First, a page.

The Old Chestnuts Song Circle Newsletter
October 1999


v Last Month and Next Month at OCSC! - Jack Cole

The kick-off Circle for year number five has, I think, become the standard by which we will judge all the rest! What an amazing evening! The singing was fantastic as the harmonies drifted from every corner of the room. We had a variety of songs and instruments (two mandolins and a banjo!) and about 35 people, including over a dozen newbies! Many people commented afterwards on what an exceptional night it was, and I can only say "Let's do it again next month!".

Debbie Carroll (Toronto song circle and Woods person) asked me where all the newbies come from. A great question. "Under cabbage leaves" or "the stork brings them" came to mind. But no. So I thought about who was here that night (apologies if I miss anyone). Ways that people came to the Old Chestnuts included:

Speaking of that endeavor, time ran out for us to actually teach the 3 parts, but we did pass out words and sing the song through. Enough so that we may try again another night. I hope everyone enjoyed Nero's Expedition, another holdover from the College.

Thanks to everyone who came, and a hearty welcome to all the new folks. I hope we see you again soon.

Next month's Circle returns to themes, with an easy one - Things seen in the sky. Clouds, airplanes, rainbows, balloons, stars, moons, suns, snow, birds - there are many, many possibilities. Explore them! Learn a new song or dust off an old one, and come on out on October 23rd!

The Circle also has an interesting logistical problem and an opportunity. The 23rd is also the date of the Chestnut Street block party. The street will be closed until 10 PM, but the organizers have kindly offered to move the barricades back to allow access to our house from Frederick. So please park in that short section, or in our driveway, or at the lawyer's office on the corner, or on another street.

Also, GreenWood has been asked to entertain with a mix of concert and singalong. So this is an invitation to come participate, thank the folks for letting us use the road each month, and show Chestnut Street what we do! Anyone who would like to sing or play with us (on or off stage - we will decide as we go along) is invited to come. We will start sometime around 3:30 and go for an hour. This will be followed by a pot luck barbecue at 5 PM to which all are welcome, provided they bring some food item and make a donation for the (supplied) drinks, sausages and hot dogs. Bring chairs, dishes and cutlery, and please let me know if you are participating so I can tell the organizers.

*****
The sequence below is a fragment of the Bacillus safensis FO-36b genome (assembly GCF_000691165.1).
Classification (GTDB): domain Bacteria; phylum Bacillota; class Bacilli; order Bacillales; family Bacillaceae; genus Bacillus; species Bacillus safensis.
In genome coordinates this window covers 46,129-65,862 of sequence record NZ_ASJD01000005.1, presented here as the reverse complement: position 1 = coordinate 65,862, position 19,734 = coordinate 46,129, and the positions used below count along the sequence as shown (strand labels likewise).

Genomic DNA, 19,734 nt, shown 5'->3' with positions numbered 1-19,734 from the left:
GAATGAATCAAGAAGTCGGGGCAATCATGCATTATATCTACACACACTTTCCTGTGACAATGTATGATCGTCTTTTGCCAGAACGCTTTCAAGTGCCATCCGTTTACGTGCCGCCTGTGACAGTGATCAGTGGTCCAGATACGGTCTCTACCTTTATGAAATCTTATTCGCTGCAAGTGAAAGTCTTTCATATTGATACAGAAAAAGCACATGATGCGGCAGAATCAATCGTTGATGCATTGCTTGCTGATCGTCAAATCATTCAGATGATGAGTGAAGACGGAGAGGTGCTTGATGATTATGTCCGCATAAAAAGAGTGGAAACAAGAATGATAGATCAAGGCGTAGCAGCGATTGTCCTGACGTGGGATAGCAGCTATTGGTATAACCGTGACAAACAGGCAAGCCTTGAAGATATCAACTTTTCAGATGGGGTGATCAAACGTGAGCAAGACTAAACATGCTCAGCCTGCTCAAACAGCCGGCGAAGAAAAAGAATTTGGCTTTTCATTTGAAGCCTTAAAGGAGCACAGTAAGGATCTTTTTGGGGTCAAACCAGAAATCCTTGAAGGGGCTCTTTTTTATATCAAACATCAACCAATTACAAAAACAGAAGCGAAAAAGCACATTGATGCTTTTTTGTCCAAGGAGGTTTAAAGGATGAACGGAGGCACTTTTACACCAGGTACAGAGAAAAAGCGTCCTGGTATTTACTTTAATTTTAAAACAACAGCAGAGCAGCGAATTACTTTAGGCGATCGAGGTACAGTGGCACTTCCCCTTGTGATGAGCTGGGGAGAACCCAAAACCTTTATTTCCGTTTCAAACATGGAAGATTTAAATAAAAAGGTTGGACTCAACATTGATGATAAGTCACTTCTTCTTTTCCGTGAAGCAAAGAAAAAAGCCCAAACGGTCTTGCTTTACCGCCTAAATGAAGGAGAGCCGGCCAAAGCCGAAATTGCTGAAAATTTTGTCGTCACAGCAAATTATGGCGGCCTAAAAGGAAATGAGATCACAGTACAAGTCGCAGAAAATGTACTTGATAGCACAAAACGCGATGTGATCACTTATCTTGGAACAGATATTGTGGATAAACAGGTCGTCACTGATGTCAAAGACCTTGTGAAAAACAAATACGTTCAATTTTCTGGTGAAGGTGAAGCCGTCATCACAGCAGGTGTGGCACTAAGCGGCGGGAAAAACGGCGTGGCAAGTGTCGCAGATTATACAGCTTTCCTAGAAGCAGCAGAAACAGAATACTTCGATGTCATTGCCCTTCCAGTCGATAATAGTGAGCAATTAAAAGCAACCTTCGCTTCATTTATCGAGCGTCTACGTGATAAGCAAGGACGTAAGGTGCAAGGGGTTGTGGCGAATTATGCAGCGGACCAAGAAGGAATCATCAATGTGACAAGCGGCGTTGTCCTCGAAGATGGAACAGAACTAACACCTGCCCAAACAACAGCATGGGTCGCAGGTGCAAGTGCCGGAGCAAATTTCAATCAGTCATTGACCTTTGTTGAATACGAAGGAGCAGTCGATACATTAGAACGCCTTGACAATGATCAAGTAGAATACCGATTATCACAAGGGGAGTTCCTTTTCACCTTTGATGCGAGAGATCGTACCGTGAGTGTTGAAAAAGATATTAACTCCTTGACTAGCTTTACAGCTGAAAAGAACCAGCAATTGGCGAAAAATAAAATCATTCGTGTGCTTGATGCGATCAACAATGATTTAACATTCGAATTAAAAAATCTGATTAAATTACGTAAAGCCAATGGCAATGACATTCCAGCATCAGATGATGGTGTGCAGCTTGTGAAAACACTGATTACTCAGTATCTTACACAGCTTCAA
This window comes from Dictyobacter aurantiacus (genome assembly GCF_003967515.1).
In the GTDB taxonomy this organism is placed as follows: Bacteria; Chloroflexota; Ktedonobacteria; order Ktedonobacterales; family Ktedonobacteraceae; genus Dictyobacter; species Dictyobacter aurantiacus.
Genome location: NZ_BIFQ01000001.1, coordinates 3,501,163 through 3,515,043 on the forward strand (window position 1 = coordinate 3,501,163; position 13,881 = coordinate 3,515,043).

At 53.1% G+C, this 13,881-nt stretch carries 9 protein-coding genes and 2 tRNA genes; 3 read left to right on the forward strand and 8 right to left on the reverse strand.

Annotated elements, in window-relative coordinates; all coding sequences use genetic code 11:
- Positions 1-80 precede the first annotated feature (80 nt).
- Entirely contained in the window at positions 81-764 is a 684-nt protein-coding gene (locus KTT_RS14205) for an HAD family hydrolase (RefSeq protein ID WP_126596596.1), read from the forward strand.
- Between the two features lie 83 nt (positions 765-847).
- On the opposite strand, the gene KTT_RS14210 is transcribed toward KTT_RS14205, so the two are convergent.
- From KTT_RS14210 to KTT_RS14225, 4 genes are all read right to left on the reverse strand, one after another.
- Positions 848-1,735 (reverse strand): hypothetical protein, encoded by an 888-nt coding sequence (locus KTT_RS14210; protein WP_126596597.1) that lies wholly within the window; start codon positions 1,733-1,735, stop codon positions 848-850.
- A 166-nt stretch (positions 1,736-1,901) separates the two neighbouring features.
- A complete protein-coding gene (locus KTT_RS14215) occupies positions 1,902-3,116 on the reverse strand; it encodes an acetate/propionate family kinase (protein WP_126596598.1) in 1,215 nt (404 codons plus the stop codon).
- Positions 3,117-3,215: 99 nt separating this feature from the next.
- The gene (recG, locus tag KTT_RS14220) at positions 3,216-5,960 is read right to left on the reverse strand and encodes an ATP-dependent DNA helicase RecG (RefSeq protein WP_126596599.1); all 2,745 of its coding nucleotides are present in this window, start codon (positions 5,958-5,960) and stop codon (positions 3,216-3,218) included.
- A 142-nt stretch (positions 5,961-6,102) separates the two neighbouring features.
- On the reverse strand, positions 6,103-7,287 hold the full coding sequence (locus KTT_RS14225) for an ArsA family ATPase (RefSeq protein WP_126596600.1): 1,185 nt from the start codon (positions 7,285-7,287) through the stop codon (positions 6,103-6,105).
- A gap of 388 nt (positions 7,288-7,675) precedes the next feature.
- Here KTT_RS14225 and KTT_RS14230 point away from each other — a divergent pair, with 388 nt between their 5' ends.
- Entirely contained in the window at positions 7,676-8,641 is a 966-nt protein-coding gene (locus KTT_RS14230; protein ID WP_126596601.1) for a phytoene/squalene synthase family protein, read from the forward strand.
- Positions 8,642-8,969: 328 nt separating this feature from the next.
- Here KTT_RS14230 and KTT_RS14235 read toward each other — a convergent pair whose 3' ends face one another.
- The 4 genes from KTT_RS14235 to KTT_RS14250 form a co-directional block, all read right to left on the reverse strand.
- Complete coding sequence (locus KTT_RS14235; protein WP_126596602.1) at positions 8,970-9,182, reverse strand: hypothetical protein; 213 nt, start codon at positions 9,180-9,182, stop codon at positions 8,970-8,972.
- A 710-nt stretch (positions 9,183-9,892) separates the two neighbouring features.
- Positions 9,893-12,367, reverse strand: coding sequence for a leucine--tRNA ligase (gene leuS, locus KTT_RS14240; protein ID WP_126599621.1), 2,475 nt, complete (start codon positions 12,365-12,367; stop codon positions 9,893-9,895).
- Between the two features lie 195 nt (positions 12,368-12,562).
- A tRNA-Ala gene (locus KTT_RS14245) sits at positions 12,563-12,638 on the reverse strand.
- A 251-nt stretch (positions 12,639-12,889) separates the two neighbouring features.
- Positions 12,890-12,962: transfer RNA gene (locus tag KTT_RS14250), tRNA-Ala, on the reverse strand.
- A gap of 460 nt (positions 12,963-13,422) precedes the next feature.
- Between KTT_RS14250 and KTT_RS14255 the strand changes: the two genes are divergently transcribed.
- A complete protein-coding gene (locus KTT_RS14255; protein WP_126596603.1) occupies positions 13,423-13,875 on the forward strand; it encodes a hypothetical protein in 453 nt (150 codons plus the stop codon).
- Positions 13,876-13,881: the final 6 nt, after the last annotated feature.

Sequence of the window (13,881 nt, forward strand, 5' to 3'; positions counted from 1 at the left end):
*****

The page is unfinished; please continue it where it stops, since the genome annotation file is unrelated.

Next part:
Then at 8 PM the Circle starts, as per usual! Make it an afternoon and evening of song on Chestnut Street!

v Grand River Dulcimer Club - Jean Mills

The Grand River Dulcimer Club is going to happen! Write this date on your calendar, all you dulcimer players: Thursday November 4th. Mark Stutman of Folkway Music (163 Suffolk St. West in Guelph) has offered to host our first meeting in his shop. This is good plan, because Mark is also soon going to be a dealer of MacSpadden dulcimers. If you have an instrument, come along for our introductory jam. If you don't have an instrument, come and talk to Mark about getting one.

Bring a friend. Bring some treats. Coffee and tea will be available. It would be helpful to know who's coming, so please call Jean Mills at 519-763-8092 (Guelph) for information and directions. Anyone who can't make this date, please note: we are not fixed on Thursday night meetings. Future dates will include weekends, so that out-of-towners can more easily take part. And don't forget - we're on the Dulcimer Players News website (! Let's play!

v New Open Stage - The Hill Top Cafe

In September, Dan Hergott (an Old Chestnut from the beginning) began the Hill Top Cafe, a coffee house with an acoustic open stage (and sound system), to "attempt to do something that might have a positive impact in the community". Admission is $2, which includes free coffee (and parking); those who can't afford the cover are admitted free of charge. The Cafe runs the first Saturday of each month at 91 Madison Avenue Kitchener, in the basement of Grace Presbyterian Church. Baked goods and pop are available at the concession booth.